Israel Accuses IAEA Chief of Bias on Syria

Filed at 10:51 a.m. ET


VIENNA (AP) — Israel accused the head of the U.N. atomic agency of political bias in its probe of Syria Thursday, provoking a bitter response by the agency chief.


The unprecedented open clash provided a glimpse of tensions on issues that tear away at the public show of unity at the International Atomic Energy Agency.


In a closed meeting of the IAEA’s 35-nation board, Israeli delegate Israel Michaeli criticized agency chief Mohamed ElBaradei for repeatedly focusing on Israel in reports on the probe into Syria’s suspected nuclear activities. Michaeli also accused ElBaradei of refusing to meet Israeli officials to discuss the issue.


The IAEA probe was launched after Israeli jets destroyed what the U.S. says was a nearly finished nuclear reactor built with North Korean help that was configured to produce plutonium — one of the substances used in nuclear warheads. ElBaradei has repeatedly criticized the attack.


Diplomats inside the meeting described ElBaradei’s reaction to Michaeli’s comments as furious.


”Don’t you preach to us,” the diplomats cited ElBaradei as saying. They were speaking on condition of anonymity because it was a closed gathering.


One of the diplomats said the atmosphere was electric, with the two interlocutors locked for minutes in a staring contest.


A partially edited transcript of ElBaradei’s comments provided later by the agency quoted him as saying that the Israeli strike was ”a clear violation of international law.”


”I refer to Israel and I will continue to refer to Israel, because you are the one who has bombed the facility — unless you tell me that you haven’t,” the transcript said.


Syria denies hiding nuclear activities but has blocked the probe, refusing to allow U.N. nuclear inspectors follow-up visits beyond one last year and declining to provide satisfactory explanations for unusual finds of traces of uranium.


The dispute Thursday was nominally over Israel’s role but the heated exchange was an indication of broader problems between Israel, ElBaradei and the way his agency is conducting probes of Syria and Iran.


Damascus alleges that Israel used bombs or missiles containing depleted uranium — which hardens metal and allows it to penetrate deeper — in attacking the site. That, says Syria, accounts for one instance of the uranium traces.


But ElBaradei has said that is unlikely, and Israel has repeatedly told the IAEA it did not use such ordnance — something Michaeli repeated in his comments Thursday.


”Israel has responded … in good faith” to the allegations, he said, in comments to the closed meeting made available to The Associated Press. ”Therefore, the repeated call by the director general on Israel to cooperate with this investigation is redundant.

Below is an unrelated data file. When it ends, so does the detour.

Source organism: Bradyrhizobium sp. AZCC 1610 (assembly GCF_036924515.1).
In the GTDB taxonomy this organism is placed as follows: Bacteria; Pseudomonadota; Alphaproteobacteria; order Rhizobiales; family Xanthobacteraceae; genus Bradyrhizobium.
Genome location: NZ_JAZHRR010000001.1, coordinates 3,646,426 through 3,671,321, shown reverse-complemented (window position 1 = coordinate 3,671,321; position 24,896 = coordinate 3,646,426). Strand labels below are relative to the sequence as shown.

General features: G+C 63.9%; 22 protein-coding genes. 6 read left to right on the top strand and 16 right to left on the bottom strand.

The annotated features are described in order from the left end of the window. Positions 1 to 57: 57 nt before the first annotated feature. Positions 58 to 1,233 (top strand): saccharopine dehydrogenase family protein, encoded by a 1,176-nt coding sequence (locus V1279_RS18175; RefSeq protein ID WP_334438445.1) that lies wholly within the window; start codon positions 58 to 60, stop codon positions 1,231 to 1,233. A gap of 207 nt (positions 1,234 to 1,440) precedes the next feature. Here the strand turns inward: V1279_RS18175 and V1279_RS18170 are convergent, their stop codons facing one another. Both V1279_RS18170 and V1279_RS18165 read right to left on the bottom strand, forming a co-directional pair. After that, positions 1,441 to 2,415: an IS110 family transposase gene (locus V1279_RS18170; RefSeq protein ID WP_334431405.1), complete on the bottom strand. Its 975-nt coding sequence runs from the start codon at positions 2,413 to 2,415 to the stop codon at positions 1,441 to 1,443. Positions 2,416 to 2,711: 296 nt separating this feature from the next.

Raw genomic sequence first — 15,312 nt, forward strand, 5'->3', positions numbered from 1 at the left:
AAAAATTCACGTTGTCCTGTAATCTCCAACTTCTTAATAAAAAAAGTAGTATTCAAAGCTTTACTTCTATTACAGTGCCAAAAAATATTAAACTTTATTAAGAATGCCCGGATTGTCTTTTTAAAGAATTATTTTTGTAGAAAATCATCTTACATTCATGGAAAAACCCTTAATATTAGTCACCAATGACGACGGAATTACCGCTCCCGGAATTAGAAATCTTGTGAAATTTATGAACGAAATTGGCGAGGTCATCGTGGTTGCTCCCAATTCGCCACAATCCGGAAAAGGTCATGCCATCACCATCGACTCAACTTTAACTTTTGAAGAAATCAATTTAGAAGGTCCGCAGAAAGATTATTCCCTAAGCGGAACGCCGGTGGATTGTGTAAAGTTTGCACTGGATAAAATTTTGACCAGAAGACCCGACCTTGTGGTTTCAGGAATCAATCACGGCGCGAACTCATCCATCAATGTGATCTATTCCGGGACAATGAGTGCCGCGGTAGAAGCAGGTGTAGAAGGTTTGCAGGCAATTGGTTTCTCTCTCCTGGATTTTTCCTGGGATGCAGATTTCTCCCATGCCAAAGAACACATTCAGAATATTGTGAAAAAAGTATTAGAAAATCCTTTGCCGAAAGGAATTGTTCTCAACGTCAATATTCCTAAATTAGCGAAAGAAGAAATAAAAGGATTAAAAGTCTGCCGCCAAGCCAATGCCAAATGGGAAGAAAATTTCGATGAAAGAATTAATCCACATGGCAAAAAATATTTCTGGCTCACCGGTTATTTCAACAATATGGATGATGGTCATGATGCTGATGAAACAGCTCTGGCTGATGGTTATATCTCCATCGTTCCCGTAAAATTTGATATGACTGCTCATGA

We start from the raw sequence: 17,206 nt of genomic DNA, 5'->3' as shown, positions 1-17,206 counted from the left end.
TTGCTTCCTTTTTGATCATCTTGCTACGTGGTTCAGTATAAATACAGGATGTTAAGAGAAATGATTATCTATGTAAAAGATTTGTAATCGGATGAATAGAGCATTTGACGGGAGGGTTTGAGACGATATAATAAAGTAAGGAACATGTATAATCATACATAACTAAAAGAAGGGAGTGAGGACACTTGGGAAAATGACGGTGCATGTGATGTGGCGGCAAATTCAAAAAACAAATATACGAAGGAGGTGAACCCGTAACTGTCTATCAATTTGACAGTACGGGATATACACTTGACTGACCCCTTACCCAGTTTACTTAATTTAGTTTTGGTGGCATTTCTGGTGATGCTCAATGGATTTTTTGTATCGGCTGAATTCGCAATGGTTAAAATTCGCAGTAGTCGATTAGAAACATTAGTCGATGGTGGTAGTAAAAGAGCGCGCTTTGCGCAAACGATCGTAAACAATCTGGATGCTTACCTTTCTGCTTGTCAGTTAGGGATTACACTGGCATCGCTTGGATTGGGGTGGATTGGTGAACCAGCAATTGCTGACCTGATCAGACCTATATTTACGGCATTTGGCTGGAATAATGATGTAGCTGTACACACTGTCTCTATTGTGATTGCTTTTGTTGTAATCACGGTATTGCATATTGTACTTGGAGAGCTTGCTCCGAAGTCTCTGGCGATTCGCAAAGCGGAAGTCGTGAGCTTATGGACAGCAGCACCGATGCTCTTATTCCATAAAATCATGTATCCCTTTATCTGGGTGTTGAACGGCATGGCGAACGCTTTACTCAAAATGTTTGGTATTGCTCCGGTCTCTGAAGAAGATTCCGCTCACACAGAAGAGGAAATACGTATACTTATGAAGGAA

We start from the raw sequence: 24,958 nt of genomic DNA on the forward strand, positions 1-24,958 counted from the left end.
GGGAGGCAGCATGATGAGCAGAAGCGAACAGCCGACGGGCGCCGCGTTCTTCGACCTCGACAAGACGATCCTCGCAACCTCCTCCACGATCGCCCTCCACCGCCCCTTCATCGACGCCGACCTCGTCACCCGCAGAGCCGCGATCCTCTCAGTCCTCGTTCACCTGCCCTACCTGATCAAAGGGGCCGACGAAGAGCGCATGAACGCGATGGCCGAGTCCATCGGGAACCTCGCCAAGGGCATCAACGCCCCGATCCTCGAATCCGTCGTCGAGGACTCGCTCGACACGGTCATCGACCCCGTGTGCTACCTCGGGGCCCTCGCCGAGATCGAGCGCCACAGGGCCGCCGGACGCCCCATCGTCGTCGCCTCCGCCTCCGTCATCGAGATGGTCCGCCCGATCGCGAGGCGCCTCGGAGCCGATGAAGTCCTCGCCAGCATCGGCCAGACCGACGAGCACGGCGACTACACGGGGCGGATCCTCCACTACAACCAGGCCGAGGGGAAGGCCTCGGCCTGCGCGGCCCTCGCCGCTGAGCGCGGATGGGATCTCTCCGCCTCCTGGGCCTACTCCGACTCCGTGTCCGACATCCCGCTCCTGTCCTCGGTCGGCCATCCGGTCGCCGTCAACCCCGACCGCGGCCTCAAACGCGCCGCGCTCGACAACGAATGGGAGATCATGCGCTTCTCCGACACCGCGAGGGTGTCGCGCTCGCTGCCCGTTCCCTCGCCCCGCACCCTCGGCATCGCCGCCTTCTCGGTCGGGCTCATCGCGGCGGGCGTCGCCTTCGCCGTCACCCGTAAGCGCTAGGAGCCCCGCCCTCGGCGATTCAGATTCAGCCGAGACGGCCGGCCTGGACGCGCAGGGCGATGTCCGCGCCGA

”Had the director general wished for further information from Israel, he would have not refused to meet with Israeli officials and refrained from publicly lashing (out) at Israel.


”Israel calls on the director general to avoid political bias in dealing with the Syrian file.”


While diplomats from nations allied with Israel occasionally suggest there is IAEA bias in favor of Iran and Syria, they normally do so only on condition of anonymity, in keeping with diplomatic convention that dictates that U.N agencies and its heads are above the political fray, at least publicly.


According to the transcript, ElBaradei justified his refusal to meet with Israeli officials except Michaeli, saying they had made ”cheap” public statements about him that ended up ”in the waste basket.”


He appeared to be alluding to public criticism by Israel of the way he was running the agency.


Diplomats first told the AP that ElBaradei was boycotting requests for meetings with Israel officials earlier this year. The agency back then refused to comment.


ElBaradei has been under attack previously on conceptions of bias.


Overt U.S. opposition to him ended four years ago when IAEA member nations formally approved his reappointment for a third term. Still Western diplomats speaking privately occasionally fault him for acting beyond his mandate without consulting the board, the agency’s decision-making body.


Much of the U.S. opposition stemmed from Washington’s perception that he was being too soft on Iran for not unequivocally declaring it in violation of the Nuclear Nonproliferation Treaty.


He also refused to endorse Washington’s contention that Iran was working to make nuclear weapons and disputed U.S. assertions that Saddam Hussein’s regime in Iraq had an active atomic weapons program — both claims that remain unproven, despite growing suspicions about Tehran’s nuclear agenda.

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